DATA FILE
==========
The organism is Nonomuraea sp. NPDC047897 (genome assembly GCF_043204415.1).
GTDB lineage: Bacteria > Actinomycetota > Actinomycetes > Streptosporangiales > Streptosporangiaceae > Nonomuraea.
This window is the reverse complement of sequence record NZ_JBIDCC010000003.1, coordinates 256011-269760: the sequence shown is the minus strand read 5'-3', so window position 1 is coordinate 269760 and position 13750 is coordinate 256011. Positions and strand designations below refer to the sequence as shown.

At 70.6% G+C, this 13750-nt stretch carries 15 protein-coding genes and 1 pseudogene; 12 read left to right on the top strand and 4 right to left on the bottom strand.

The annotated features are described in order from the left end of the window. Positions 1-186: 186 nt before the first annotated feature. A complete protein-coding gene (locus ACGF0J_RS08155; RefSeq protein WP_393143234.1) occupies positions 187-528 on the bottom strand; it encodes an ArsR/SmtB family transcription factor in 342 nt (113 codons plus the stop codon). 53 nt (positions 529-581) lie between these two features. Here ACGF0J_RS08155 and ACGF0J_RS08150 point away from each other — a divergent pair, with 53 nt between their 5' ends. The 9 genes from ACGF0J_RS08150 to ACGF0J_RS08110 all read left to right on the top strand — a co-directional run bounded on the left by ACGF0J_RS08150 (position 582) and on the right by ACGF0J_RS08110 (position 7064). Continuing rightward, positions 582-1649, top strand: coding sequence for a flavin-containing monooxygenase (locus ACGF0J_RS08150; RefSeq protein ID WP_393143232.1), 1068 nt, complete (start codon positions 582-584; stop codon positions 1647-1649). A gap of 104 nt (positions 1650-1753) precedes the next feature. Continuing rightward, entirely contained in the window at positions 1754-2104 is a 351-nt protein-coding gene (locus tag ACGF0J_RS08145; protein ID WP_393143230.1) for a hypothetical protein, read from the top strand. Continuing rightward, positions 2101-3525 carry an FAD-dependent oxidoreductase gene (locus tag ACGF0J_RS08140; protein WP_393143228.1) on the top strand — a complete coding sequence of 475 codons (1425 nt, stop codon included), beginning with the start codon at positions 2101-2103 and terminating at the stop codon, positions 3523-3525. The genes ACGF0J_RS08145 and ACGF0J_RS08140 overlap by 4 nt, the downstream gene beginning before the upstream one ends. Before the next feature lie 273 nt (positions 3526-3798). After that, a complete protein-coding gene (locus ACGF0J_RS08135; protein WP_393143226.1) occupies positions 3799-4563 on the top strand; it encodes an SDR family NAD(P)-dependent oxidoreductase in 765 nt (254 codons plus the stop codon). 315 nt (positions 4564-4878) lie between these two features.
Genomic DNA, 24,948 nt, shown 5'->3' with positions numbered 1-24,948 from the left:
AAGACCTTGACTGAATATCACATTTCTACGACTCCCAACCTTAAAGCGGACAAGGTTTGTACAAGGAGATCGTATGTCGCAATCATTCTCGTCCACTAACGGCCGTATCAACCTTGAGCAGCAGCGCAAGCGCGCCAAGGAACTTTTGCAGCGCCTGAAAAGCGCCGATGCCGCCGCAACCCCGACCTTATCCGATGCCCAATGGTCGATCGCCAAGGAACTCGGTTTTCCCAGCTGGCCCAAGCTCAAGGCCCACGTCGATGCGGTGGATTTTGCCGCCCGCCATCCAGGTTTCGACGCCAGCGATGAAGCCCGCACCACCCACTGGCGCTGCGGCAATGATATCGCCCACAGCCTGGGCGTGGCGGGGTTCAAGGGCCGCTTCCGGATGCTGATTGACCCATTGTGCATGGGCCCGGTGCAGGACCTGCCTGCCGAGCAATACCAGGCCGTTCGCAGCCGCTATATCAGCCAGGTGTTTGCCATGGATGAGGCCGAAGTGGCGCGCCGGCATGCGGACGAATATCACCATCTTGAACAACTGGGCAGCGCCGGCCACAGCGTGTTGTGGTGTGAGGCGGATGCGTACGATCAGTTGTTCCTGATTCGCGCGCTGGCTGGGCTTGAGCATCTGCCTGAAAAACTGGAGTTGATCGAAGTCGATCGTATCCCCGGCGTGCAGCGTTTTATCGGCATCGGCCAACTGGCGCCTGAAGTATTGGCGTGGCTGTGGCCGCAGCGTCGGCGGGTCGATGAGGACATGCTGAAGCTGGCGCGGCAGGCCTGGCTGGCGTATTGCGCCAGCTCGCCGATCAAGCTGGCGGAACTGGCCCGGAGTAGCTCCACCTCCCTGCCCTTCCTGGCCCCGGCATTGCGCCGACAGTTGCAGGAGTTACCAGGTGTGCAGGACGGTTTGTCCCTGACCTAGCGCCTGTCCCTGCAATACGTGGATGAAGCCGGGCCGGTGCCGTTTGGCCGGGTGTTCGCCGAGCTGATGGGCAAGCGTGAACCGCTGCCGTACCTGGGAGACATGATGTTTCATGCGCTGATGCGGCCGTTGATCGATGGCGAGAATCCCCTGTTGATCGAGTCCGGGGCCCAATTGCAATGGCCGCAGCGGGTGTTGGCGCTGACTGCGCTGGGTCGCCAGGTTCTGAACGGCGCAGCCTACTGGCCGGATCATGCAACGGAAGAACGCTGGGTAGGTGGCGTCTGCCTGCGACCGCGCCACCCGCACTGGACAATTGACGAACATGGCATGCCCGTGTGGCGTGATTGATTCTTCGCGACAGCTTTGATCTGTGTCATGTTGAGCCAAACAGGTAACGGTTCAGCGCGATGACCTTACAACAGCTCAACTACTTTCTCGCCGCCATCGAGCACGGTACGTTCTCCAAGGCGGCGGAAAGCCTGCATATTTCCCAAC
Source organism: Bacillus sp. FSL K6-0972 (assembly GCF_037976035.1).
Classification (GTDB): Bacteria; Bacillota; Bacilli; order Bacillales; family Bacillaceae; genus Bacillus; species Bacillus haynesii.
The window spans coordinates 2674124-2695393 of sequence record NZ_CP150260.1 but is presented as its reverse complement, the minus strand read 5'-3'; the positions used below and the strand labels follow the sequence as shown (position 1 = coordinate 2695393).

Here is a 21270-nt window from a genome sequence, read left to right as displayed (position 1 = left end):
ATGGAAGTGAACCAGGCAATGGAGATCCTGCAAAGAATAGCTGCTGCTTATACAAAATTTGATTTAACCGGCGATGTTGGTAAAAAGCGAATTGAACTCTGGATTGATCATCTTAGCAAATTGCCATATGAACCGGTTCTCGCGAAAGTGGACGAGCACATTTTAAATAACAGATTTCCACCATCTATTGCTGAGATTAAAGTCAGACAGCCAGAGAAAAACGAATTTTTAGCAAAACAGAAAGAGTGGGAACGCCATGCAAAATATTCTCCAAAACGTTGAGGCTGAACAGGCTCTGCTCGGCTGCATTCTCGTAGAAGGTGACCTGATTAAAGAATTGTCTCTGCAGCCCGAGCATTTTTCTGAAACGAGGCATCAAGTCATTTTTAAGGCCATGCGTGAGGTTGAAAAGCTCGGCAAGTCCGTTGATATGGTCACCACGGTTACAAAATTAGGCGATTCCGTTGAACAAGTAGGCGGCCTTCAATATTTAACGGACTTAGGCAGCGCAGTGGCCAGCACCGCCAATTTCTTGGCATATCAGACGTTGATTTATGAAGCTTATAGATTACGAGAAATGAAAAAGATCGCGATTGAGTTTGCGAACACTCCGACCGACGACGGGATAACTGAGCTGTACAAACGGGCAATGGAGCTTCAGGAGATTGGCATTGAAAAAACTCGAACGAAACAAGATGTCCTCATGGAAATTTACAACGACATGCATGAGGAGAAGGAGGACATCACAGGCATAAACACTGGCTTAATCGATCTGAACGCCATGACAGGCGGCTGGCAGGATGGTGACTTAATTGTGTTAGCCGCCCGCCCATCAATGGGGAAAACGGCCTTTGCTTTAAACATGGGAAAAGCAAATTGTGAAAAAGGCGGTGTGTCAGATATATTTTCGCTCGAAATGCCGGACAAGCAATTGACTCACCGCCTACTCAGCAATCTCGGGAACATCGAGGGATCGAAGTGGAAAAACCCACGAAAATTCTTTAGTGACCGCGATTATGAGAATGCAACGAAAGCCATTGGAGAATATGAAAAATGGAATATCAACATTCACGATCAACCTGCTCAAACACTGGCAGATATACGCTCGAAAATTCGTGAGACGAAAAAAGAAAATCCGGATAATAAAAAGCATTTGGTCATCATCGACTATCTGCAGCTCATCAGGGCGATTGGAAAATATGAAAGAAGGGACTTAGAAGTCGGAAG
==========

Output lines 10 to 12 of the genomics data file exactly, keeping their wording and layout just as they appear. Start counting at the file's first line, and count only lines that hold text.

The window spans coordinates 2674124-2695393 of sequence record NZ_CP150260.1 but is presented as its reverse complement, the minus strand read 5'-3'; the positions used below and the strand labels follow the sequence as shown (position 1 = coordinate 2695393).

Here is a 21270-nt window from a genome sequence, read left to right as displayed (position 1 = left end):
ATGGAAGTGAACCAGGCAATGGAGATCCTGCAAAGAATAGCTGCTGCTTATACAAAATTTGATTTAACCGGCGATGTTGGTAAAAAGCGAATTGAACTCTGGATTGATCATCTTAGCAAATTGCCATATGAACCGGTTCTCGCGAAAGTGGACGAGCACATTTTAAATAACAGATTTCCACCATCTATTGCTGAGATTAAAGTCAGACAGCCAGAGAAAAACGAATTTTTAGCAAAACAGAAAGAGTGGGAACGCCATGCAAAATATTCTCCAAAACGTTGAGGCTGAACAGGCTCTGCTCGGCTGCATTCTCGTAGAAGGTGACCTGATTAAAGAATTGTCTCTGCAGCCCGAGCATTTTTCTGAAACGAGGCATCAAGTCATTTTTAAGGCCATGCGTGAGGTTGAAAAGCTCGGCAAGTCCGTTGATATGGTCACCACGGTTACAAAATTAGGCGATTCCGTTGAACAAGTAGGCGGCCTTCAATATTTAACGGACTTAGGCAGCGCAGTGGCCAGCACCGCCAATTTCTTGGCATATCAGACGTTGATTTATGAAGCTTATAGATTACGAGAAATGAAAAAGATCGCGATTGAGTTTGCGAACACTCCGACCGACGACGGGATAACTGAGCTGTACAAACGGGCAATGGAGCTTCAGGAGATTGGCATTGAAAAAACTCGAACGAAACAAGATGTCCTCATGGAAATTTACAACGACATGCATGAGGAGAAGGAGGACATCACAGGCATAAACACTGGCTTAATCGATCTGAACGCCATGACAGGCGGCTGGCAGGATGGTGACTTAATTGTGTTAGCCGCCCGCCCATCAATGGGGAAAACGGCCTTTGCTTTAAACATGGGAAAAGCAAATTGTGAAAAAGGCGGTGTGTCAGATATATTTTCGCTCGAAATGCCGGACAAGCAATTGACTCACCGCCTACTCAGCAATCTCGGGAACATCGAGGGATCGAAGTGGAAAAACCCACGAAAATTCTTTAGTGACCGCGATTATGAGAATGCAACGAAAGCCATTGGAGAATATGAAAAATGGAATATCAACATTCACGATCAACCTGCTCAAACACTGGCAGATATACGCTCGAAAATTCGTGAGACGAAAAAAGAAAATCCGGATAATAAAAAGCATTTGGTCATCATCGACTATCTGCAGCTCATCAGGGCGATTGGAAAATATGAAAGAAGGGACTTAGAAGTCGGAAG